Public health problems associated with armed conflict; interdisciplinary perspective with emphasis on analyzing the complexities. Consequences of mass displacement, effects on community and family, women's roles and experiences, trauma and healing. Health intervention strategies. Seminar discussion format.
PUBH 7250 - Designing and Conducting Focus Group Interviews
Credits: 1.0 [max 1.0]
Grading Basis: OPT No Aud
Typically offered: Every Spring & Summer
Interactive, intensive overview of focus group procedures for public/non-profit environments. Practical approaches to determining appropriate use of focus groups. Design options, developing questions, recruiting participants, moderating. Analyzing/reporting results.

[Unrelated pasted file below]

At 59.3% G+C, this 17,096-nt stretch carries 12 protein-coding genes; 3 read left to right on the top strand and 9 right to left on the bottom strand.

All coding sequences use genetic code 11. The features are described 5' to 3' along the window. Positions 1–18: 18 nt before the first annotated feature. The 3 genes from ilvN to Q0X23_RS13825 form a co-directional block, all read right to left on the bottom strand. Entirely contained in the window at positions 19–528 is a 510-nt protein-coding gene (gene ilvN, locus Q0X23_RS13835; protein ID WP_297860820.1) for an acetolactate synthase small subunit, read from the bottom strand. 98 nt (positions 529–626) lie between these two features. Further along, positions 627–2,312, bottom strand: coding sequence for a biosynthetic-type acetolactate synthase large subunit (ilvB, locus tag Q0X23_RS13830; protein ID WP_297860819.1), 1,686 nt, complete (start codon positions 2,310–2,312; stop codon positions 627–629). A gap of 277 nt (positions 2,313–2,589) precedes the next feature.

PUBH 7257 - Qualitative Data Analysis
Credits: 1.0 [max 1.0]
Grading Basis: OPT No Aud
Typically offered: Every Summer
Analyze/work with qualitative data from variety of data collection methods/multiple analysis approaches. Discussion of analyzing photograph/video data will provide insights on how best to analyze these types of data.
PUBH 7391 - Independent Study: Epidemiology
Credits: 1.0 -4.0 [max 4.0]
Typically offered: Every Fall, Spring & Summer
Independent study supervised by epidemiology faculty member. prereq: [EPI major or grad student], instr consent
PUBH 7392 - Readings in Epidemiology
Credits: 1.0 -4.0 [max 4.0]
Typically offered: Every Fall, Spring & Summer
Current readings in epidemiology. prereq: Epidemiology major, instr consent
PUBH 7691 - Independent Study: Maternal and Child Health
Credits: 1.0 -4.0 [max 20.0]
Typically offered: Every Fall, Spring & Summer
Independent study supervised by a maternal and child health faculty member. prereq: Maternal/child health major, instr consent